Trends in Healthcare Every Employer Should Know

October 13, 2015

Trends in Healthcare Every Employer Should Know

Rick Gantt Area Vice President for Gallagher Benefit Services

A Q&A With Health Benefits Expert Rick Gantt

At Paladina Health, I’ve had the opportunity to work with many thought leaders in healthcare. One thought leader I always learn something new from is Rick Gantt, Area Vice President for Gallagher Benefit Services. I had the chance to sit down with Rick recently to talk healthcare benefit design—drawing on his more than 20 years of experience in healthcare innovation.

What questions from employers do you get most often?

One of the first things I seem to hear a lot is “how do I save money and not cut benefits?” This is a good place to start because an employer shouldn’t see cuts and cost shifting as their only option. What they often don’t realize is that they have more options than they think to get this done.

I also get a lot of “how do I improve care,” which is, again, an excellent place to start. Improving care might mean some costs in the short term, but the potential money saved by having a healthy population and minimizing expensive health episodes can pay off in the long run.

And I also often hear “how do I communicate with my population?” This can be a very serious hurdle for employers, because even the most comprehensive benefits plan won’t work if the employees don’t know about it or understand it.

In your years in healthcare benefit consulting, you’ve worked with organizations of all shapes and sizes. What is one aspect of working with them that you’re especially passionate about?

Great question. I love helping leaders find solutions for their health benefits that address both clinical and financial issues. Those two aspects of benefit design are so closely linked—and, ultimately you can’t solve one without the other in a successful benefit design—it’s impossible to make real progress in healthcare without keeping both in mind.

What are some common opportunities in benefit design that employers need to know about?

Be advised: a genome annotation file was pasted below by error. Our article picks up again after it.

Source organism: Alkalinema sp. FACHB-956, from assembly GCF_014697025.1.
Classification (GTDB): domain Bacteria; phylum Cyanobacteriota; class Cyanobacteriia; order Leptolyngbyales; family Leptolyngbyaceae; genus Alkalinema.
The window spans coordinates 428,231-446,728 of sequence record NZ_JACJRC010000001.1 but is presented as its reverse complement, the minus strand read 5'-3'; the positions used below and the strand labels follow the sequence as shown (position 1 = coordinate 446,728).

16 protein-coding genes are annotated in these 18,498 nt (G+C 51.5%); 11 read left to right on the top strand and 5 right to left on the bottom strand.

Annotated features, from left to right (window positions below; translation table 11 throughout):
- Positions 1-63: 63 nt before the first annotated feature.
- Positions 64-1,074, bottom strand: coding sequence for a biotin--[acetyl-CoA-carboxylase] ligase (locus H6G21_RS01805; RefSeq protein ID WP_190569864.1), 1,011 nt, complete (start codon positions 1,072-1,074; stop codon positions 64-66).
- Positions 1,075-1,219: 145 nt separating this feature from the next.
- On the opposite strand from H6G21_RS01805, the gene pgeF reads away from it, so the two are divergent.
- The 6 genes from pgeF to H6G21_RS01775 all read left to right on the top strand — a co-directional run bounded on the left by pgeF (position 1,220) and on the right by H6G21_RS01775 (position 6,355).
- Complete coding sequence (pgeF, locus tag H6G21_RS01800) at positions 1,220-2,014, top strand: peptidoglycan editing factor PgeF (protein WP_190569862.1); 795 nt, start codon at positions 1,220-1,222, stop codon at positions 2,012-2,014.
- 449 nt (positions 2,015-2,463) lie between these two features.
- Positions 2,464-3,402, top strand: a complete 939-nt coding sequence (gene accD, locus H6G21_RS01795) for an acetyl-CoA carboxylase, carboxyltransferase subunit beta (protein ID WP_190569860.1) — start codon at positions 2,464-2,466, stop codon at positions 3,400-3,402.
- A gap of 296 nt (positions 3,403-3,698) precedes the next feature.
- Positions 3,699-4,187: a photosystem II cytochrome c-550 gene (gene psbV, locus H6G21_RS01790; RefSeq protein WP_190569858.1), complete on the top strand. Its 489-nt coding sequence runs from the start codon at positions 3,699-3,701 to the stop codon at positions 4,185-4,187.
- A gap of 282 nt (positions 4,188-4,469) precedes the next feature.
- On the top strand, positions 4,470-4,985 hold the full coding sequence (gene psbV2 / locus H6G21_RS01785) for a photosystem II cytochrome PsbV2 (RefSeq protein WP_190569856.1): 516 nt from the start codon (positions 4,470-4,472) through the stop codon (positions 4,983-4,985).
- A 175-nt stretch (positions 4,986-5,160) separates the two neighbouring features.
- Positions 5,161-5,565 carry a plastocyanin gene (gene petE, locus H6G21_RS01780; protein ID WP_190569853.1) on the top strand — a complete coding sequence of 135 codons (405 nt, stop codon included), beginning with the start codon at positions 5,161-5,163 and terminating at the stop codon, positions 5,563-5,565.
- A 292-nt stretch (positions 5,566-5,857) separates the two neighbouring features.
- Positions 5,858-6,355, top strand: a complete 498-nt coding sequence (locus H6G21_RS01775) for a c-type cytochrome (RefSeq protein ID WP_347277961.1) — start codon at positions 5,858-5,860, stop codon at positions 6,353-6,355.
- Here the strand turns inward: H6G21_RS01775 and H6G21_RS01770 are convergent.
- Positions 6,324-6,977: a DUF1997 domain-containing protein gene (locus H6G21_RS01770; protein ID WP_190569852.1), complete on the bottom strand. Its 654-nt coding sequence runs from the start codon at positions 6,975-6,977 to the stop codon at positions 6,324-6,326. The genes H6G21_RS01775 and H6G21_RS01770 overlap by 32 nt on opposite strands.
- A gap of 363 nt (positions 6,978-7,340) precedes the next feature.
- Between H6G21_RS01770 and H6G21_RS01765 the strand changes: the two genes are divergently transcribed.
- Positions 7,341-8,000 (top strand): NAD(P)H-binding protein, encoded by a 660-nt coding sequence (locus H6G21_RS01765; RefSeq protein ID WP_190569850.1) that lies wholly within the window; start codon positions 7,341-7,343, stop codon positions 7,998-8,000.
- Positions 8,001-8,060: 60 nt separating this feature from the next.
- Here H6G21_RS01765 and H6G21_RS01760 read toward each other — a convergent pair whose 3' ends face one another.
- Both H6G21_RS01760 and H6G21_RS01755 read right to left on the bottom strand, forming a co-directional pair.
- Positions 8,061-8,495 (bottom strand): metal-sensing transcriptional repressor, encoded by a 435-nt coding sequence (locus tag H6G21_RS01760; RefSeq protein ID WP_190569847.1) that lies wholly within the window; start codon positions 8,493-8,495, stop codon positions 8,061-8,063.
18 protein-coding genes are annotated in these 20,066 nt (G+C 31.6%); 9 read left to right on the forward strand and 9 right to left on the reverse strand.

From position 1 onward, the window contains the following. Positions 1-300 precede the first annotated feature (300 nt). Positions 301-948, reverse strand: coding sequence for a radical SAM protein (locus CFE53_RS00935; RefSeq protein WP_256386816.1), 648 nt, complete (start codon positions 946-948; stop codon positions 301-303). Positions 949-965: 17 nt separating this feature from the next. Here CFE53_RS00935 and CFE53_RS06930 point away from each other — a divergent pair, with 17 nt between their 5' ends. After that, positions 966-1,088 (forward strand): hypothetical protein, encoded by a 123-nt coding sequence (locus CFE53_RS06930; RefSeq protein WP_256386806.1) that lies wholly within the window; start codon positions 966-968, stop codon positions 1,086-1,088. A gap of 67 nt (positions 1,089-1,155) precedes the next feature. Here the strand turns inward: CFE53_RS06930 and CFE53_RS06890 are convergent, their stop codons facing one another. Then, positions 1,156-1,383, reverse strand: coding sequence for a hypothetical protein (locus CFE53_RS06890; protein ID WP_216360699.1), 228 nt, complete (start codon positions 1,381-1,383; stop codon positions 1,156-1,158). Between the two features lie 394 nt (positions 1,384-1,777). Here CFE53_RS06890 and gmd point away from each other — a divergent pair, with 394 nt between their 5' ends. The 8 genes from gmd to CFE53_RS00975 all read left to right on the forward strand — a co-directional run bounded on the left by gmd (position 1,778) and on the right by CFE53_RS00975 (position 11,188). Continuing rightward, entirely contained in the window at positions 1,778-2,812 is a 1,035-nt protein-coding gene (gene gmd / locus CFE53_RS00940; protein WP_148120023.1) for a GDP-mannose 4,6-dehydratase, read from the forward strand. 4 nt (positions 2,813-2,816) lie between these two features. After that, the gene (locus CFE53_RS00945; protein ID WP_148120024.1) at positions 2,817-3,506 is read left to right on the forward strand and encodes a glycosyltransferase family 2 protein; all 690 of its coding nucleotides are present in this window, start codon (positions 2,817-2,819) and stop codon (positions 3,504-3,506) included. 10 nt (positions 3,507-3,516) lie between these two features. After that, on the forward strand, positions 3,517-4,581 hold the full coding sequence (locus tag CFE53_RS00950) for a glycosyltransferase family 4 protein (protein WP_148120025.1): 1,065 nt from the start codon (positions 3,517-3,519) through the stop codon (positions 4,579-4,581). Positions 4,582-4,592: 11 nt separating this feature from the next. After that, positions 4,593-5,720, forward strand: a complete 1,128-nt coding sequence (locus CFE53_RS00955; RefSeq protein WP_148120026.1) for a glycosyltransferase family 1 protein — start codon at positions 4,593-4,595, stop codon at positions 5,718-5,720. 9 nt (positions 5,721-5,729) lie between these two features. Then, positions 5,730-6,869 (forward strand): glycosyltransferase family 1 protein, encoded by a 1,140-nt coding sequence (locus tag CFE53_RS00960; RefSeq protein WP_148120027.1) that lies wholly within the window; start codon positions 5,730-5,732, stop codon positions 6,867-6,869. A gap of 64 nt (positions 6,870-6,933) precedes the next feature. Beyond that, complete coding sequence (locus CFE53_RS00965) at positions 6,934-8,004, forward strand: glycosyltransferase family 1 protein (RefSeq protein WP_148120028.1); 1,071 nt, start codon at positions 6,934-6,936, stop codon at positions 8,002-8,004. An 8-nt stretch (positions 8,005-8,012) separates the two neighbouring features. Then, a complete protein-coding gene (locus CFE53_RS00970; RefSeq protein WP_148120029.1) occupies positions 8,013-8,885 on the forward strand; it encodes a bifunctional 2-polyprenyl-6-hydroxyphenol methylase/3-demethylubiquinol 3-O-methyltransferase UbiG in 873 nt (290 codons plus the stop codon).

Many employers don’t know how many tools they really have at their disposal to improve their benefits package. The two that come to mind are decreasing the barriers to adherence between employees and their healthcare, and contracting directly with providers and networks.

Now, when I say “decrease barriers” to healthcare, I’m talking about designing a benefit plan that encourages employees to adhere to treatment. Introducing on-site services—such as an  on-site pharmacy is an excellent way to ensure your employees are getting the medications they need.

And negotiating directly with the healthcare system often means fewer surprises for you when you see the bill for an insurance claim. When you work directly with your provider, it’s easier to put together a high-value network that’s built to the needs of your employees. Alignment is so much easier to achieve when there’s no middle-man. Direct contracts are going to continue getting more popular over the next decade or so because they tend to give employees better access to more affordable care.

Some employers are even going as far as implementing direct contracts with domestic providers around the country and allow their employees to travel to those providers for key procedures. Sometimes going to the next state over can change the prices you’re looking at.

How do you suggest employers try to overcome the hurdle of an employee population that’s unengaged with their benefits?

Communication, communication, communication. It’s all too often that employees don’t understand or connect to their benefits.

It can be tricky to get an unengaged population to really take ownership of their health and their health benefits, so it’s important to communicate with them often, and make sure you’re prepared to answer their questions. If they don’t understand something about their benefits, then the person they ask should be informed. People don’t like getting the runaround, so make sure you have the answers they’re looking for.

Employers should be driving education through their benefit design and through whatever benefit enhancements, such as Paladina Health, they’ve included in their plan.

In your experience, what is a win-win-win scenario in health benefits?

Better care and better health = better life.

It really is that simple. A healthy employee population seems to make improvements for a company across the board. Healthy people miss fewer days of work and if they have the kind of access that Paladina Health offers, their issues are dealt with quickly and efficiently. That builds trust between all parties: employer, employee and physician.


Gantt used some healthcare terminology that may not be common knowledge, so here are a few definitions just to make sure everyone is on the same page.

On-site pharmacy

A pharmacy that is built on or near the same plot as the business it serves, giving employees convenient access to the facility.

Direct Contracts

A contract that directly links the facility or provider network with an employer, boosting access to their services for the employee population.

Domestic tourism

This is another form of a direct contract that connects employees to a particular network/facility in the country that will offer a certain list of services. This process is often used when a certain treatment is significantly more affordable at another place in the country.


For more information on benefit design and how Paladina Health can make a real difference in your healthcare costs, check out this webinar on health insurance claims data.

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